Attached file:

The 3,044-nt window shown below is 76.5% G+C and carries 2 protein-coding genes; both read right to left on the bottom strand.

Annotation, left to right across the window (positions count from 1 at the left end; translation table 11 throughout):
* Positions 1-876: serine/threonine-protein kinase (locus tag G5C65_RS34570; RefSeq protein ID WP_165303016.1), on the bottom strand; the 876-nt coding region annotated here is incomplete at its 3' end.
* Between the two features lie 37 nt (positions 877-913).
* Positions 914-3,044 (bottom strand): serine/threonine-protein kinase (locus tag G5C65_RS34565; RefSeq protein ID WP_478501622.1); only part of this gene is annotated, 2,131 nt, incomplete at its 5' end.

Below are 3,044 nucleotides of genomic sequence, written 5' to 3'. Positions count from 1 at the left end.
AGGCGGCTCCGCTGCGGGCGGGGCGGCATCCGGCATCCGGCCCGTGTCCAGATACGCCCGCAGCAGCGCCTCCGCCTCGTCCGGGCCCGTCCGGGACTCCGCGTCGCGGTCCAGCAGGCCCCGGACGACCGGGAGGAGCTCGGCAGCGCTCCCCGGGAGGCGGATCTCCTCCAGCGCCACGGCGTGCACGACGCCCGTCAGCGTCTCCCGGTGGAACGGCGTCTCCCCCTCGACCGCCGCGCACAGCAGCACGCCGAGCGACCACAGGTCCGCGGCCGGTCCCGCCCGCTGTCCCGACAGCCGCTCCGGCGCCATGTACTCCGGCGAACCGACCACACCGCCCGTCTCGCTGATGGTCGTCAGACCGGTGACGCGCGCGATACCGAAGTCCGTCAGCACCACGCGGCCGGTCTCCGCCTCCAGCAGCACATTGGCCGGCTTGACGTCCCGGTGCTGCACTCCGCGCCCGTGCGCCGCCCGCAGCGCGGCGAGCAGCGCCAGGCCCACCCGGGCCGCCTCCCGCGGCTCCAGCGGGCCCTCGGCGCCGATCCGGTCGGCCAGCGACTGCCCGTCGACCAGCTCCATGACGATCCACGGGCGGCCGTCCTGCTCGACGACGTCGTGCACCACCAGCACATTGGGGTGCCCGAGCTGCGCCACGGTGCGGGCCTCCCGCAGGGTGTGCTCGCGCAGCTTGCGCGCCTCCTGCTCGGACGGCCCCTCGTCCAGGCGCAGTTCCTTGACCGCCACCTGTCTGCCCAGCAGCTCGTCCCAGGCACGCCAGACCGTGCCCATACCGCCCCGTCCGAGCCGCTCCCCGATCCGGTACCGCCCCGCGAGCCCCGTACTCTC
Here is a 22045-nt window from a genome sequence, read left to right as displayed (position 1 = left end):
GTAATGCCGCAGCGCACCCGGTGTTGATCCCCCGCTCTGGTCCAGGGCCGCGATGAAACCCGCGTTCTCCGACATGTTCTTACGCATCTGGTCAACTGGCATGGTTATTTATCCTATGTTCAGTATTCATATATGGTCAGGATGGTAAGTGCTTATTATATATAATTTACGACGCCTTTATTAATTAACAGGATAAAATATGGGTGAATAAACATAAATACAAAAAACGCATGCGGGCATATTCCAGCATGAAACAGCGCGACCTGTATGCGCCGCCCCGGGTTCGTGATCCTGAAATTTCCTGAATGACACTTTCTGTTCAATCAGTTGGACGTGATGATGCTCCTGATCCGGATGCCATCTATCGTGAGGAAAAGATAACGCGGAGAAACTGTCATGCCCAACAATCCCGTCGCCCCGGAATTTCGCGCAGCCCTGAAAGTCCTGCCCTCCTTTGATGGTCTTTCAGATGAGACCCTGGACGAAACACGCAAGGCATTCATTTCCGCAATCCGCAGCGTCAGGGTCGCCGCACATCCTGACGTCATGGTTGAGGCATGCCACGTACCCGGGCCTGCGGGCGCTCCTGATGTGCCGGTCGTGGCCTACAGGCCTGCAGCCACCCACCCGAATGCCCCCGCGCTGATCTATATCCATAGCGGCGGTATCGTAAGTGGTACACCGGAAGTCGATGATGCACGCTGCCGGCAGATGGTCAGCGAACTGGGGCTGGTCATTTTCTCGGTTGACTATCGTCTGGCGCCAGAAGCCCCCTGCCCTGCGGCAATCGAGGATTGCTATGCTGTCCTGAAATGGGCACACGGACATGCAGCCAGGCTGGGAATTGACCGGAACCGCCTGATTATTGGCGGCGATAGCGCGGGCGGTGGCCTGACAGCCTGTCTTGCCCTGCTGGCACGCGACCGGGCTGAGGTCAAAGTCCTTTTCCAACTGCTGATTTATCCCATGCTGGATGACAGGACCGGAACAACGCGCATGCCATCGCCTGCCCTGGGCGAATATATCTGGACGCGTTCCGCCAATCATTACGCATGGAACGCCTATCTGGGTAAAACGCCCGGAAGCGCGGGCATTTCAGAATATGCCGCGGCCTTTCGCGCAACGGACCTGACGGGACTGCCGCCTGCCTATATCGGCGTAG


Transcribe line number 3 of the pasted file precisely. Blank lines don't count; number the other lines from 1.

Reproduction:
* Positions 1-876: serine/threonine-protein kinase (locus tag G5C65_RS34570; RefSeq protein ID WP_165303016.1), on the bottom strand; the 876-nt coding region annotated here is incomplete at its 3' end.